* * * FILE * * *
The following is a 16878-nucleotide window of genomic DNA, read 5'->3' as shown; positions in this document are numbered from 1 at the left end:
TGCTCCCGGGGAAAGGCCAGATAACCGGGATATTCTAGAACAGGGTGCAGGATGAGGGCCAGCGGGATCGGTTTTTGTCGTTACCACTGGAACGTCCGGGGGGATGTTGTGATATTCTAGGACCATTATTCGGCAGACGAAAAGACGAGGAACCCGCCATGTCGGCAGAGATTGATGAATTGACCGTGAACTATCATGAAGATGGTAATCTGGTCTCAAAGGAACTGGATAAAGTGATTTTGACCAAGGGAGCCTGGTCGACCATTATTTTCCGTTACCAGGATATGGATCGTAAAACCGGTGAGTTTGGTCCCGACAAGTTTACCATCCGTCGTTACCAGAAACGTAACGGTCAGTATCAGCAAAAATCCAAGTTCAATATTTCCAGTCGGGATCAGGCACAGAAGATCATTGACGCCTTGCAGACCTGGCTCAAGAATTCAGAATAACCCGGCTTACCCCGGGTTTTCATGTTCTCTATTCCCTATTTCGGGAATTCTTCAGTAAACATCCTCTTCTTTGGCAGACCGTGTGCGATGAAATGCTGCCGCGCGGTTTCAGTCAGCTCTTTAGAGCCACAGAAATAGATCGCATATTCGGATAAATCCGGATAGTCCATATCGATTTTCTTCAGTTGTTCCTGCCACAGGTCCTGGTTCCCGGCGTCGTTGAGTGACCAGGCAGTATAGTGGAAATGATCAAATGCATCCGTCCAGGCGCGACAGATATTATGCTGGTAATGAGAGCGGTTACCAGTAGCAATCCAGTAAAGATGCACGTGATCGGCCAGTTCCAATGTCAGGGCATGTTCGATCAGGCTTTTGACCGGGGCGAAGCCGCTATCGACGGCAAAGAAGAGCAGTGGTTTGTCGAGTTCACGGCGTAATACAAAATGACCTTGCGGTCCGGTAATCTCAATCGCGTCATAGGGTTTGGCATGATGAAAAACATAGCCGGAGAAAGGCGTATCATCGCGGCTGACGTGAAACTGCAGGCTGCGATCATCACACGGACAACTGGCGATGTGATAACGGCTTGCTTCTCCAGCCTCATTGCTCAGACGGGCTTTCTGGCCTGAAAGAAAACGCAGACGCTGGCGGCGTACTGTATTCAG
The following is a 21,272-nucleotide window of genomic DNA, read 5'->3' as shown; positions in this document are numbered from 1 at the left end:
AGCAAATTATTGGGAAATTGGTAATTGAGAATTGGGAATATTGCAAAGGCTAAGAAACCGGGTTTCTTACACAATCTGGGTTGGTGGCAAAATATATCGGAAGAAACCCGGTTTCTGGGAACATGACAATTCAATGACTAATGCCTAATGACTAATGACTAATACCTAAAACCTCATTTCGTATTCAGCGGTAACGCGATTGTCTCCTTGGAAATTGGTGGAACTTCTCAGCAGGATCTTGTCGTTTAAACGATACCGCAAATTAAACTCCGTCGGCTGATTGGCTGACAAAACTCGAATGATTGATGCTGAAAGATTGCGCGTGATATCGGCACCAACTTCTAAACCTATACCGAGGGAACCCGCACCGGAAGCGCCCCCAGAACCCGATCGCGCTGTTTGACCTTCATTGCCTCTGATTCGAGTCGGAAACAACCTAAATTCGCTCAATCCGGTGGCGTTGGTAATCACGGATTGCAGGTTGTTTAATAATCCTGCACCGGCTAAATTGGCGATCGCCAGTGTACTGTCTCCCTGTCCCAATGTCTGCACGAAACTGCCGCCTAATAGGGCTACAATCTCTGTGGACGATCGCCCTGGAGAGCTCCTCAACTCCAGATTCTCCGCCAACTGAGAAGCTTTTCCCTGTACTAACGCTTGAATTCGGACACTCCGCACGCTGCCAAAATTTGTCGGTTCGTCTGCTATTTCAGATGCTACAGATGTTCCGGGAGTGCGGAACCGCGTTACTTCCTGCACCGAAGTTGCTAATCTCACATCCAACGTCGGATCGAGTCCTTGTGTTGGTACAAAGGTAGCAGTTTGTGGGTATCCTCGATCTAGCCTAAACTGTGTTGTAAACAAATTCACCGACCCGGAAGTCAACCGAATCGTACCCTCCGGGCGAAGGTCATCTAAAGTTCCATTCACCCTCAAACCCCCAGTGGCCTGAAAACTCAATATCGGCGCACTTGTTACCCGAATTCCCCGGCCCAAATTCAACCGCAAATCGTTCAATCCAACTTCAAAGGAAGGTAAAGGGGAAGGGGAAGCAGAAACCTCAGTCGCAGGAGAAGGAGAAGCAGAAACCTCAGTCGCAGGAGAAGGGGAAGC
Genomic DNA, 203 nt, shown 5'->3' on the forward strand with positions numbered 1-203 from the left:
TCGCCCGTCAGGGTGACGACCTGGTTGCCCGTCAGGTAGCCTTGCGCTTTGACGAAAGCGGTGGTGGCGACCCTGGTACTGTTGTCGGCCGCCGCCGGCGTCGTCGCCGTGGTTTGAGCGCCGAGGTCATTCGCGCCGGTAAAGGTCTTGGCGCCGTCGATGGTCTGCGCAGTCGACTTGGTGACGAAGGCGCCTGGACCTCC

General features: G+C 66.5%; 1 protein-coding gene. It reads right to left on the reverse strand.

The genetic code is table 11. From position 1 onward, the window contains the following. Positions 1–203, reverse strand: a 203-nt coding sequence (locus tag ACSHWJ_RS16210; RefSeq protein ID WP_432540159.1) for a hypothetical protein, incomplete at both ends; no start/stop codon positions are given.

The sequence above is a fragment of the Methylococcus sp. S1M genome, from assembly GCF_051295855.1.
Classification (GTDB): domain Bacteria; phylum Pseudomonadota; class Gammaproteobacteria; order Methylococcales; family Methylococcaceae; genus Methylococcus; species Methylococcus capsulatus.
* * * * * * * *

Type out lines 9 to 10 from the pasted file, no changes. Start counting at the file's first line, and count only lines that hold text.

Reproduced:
The sequence above is a fragment of the Methylococcus sp. S1M genome, from assembly GCF_051295855.1.
Classification (GTDB): domain Bacteria; phylum Pseudomonadota; class Gammaproteobacteria; order Methylococcales; family Methylococcaceae; genus Methylococcus; species Methylococcus capsulatus.